Published in BT, 2008
Coming from the Midlands, the first time I was invited out for ‘supper’ I expected a cup of Horlicks and a small bowl of porridge. Only on arrival did I realise that a full-blown dinner had been prepared, and from then on, being invited out for Supper is a major treat. You know that you will enjoy the company, the food and the drink, and go home happy and satisfied. And if this is what friends are able to offer one another, then can you imagine being invited for the first time to … wait for it … The Lord’s Supper?
What kind of banquet should we expect? If our friends can satisfy our hunger and offer good company, how much more would the Lord be able to offer? The Scriptural pictures of God’s Kingdom are often banquets around the meal table. We might expect a fatted calf to be killed, gallons of first class red wine to be flowing, and baskets full of leftovers to be gathered. A veritable feast that would leave you satisfied, perhaps a little bloated, and maybe rather sleepy. The Lord’s Supper would clearly be a gastronomic foretaste of heaven.
And then you walk into a Baptist church… and what are you given? A thimble full of fake wine and a piece of diced bread, like you might feed to the birds. If any friend of yours invited you to Supper and lay such a feast before you, you might wonder what you had done wrong.
But this is the Lord’s Supper and, so we are told, these elements are ‘symbolic’! True. But the bread and wine are not symbols of real bread and real wine! They are not symbols of symbols! If diced bread and a sip of wine are symbols, then what kind of God do they symbolise? Surely the message they convey is that God is rather a ‘stinge-bag’.
The bread and the wine are supposed to represent in some way, the body and blood of Christ. The church has not always celebrated the Lord’s Supper this way. There was a time when individual worshippers would provide the bread and the wine, the ‘elements’ as we call them, or ‘oblations’. Oblation is from the Latin verb for ‘offering’, and this offering of one’s own bread and wine is what was originally meant by the ‘offertory’, long before the invention of collection plates and gift aid envelopes.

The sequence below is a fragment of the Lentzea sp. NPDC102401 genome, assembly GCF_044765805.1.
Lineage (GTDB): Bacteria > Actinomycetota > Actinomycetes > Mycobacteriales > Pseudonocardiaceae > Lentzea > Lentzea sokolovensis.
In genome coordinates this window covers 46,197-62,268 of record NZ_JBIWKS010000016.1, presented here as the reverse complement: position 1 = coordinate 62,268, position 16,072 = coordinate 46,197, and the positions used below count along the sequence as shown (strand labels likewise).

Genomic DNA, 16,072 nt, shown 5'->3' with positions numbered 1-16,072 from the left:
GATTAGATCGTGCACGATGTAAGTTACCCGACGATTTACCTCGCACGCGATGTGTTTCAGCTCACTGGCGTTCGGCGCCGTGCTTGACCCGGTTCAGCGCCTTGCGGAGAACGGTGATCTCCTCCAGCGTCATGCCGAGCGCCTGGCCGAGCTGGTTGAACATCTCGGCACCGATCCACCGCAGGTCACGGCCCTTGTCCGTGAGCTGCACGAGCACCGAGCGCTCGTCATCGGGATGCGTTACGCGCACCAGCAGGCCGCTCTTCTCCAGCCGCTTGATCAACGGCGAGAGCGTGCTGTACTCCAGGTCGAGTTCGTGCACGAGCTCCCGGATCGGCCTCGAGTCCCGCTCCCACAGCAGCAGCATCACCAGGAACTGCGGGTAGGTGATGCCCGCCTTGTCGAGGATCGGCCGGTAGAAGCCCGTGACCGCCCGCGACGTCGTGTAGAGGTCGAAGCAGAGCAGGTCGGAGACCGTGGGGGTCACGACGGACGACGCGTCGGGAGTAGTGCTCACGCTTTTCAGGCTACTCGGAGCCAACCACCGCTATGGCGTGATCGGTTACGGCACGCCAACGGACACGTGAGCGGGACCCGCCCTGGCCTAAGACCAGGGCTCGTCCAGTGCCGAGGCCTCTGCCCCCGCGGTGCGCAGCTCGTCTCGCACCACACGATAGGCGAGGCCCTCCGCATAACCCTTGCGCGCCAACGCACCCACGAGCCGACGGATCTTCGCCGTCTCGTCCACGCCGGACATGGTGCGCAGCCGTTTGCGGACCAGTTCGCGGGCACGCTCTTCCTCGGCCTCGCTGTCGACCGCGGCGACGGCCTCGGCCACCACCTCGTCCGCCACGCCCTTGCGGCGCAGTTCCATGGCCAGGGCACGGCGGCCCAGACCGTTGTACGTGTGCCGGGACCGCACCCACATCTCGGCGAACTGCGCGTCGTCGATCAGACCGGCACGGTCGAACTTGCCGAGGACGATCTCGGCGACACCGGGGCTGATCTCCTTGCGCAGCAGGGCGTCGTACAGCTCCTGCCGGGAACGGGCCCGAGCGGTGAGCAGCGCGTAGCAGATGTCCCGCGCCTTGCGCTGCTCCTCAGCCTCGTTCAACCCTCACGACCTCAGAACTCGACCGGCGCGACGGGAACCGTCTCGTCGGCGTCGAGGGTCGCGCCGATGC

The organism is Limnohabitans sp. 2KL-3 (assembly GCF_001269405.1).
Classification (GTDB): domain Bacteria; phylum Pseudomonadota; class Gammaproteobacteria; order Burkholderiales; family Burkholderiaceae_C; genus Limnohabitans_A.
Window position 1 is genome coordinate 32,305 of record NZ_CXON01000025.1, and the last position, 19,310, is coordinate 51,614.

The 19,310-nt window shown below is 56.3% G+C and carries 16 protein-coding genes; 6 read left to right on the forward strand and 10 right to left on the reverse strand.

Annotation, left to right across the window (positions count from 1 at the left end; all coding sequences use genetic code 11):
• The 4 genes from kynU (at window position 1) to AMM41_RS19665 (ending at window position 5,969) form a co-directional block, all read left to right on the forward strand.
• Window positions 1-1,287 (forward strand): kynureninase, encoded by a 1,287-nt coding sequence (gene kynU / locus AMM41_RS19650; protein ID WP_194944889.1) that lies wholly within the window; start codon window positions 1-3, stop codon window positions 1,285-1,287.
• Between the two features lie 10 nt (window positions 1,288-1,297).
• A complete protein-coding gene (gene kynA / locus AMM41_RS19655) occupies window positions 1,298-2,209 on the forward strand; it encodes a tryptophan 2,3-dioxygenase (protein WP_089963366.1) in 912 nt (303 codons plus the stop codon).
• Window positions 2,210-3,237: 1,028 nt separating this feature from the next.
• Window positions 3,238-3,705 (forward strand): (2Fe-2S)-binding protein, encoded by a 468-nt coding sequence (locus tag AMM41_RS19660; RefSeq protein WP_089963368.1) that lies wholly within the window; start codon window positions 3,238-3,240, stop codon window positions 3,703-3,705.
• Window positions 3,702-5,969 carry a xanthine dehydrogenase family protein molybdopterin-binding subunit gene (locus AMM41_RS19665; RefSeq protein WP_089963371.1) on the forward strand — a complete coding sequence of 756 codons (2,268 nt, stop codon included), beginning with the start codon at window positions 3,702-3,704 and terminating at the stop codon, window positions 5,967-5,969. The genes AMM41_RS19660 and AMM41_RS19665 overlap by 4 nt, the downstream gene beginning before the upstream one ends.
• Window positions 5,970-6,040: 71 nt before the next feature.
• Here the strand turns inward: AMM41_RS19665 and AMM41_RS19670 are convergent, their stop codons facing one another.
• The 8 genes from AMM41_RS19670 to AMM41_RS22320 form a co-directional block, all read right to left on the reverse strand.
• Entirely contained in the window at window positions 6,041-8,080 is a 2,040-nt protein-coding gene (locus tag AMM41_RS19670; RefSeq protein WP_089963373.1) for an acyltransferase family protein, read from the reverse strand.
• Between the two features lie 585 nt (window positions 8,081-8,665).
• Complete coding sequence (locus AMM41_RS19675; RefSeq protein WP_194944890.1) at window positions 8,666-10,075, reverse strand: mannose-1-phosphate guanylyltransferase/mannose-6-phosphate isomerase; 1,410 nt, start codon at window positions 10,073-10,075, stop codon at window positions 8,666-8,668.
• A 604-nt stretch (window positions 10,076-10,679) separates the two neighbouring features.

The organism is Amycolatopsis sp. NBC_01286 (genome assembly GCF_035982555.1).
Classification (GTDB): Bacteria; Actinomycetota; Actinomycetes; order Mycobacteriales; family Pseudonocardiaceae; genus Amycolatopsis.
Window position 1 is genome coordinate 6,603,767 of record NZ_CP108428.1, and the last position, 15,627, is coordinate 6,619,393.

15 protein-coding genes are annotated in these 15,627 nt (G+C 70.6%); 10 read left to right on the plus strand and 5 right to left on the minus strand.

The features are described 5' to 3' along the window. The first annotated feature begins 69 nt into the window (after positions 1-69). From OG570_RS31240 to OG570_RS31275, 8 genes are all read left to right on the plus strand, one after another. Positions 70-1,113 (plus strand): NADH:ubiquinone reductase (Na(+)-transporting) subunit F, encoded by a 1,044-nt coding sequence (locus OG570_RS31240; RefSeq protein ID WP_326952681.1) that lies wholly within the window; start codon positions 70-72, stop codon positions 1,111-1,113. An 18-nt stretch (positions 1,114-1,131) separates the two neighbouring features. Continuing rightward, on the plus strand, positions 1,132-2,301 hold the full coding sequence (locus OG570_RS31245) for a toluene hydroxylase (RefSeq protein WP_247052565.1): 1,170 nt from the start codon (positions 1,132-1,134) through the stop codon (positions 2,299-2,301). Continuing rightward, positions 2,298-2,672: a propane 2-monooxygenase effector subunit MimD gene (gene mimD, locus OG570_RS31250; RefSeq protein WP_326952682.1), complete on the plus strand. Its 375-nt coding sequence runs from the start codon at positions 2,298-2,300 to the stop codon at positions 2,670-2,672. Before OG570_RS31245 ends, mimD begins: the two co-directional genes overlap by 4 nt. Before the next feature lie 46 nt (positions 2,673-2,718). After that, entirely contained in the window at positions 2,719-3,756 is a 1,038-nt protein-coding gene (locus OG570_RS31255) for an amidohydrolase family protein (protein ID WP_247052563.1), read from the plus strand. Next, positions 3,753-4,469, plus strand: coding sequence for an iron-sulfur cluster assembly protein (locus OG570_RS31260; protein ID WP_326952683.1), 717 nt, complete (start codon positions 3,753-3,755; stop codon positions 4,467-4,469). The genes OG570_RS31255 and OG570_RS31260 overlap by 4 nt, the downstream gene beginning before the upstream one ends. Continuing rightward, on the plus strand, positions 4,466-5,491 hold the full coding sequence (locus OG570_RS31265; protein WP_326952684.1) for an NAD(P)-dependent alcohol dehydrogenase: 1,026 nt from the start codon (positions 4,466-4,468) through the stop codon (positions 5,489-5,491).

For instance, wealthy members of the congregation would bring decent wine. The poorest would bring cheap wine or even water. But all would then be poured into a single container before being blessed and redistributed to the congregation, who become one by drinking from a single cup comprised of many offerings. This practice was a deeply political act, and made profound and powerful statements about human identity and how Christ is embodied through the church.
Nice theory perhaps, but how on earth can we ever incorporate this into our Sunday morning worship without major disruption to the patterns we currently work by and the culture we are happy with? Well if there is no room in worship for such disruption, perhaps we should ask ourselves what on earth we are doing.
“Behold I stand at the door and knock: if you hear my voice and open the door, I will come in to you and eat with you, and you with me.” (Rev 3: 20)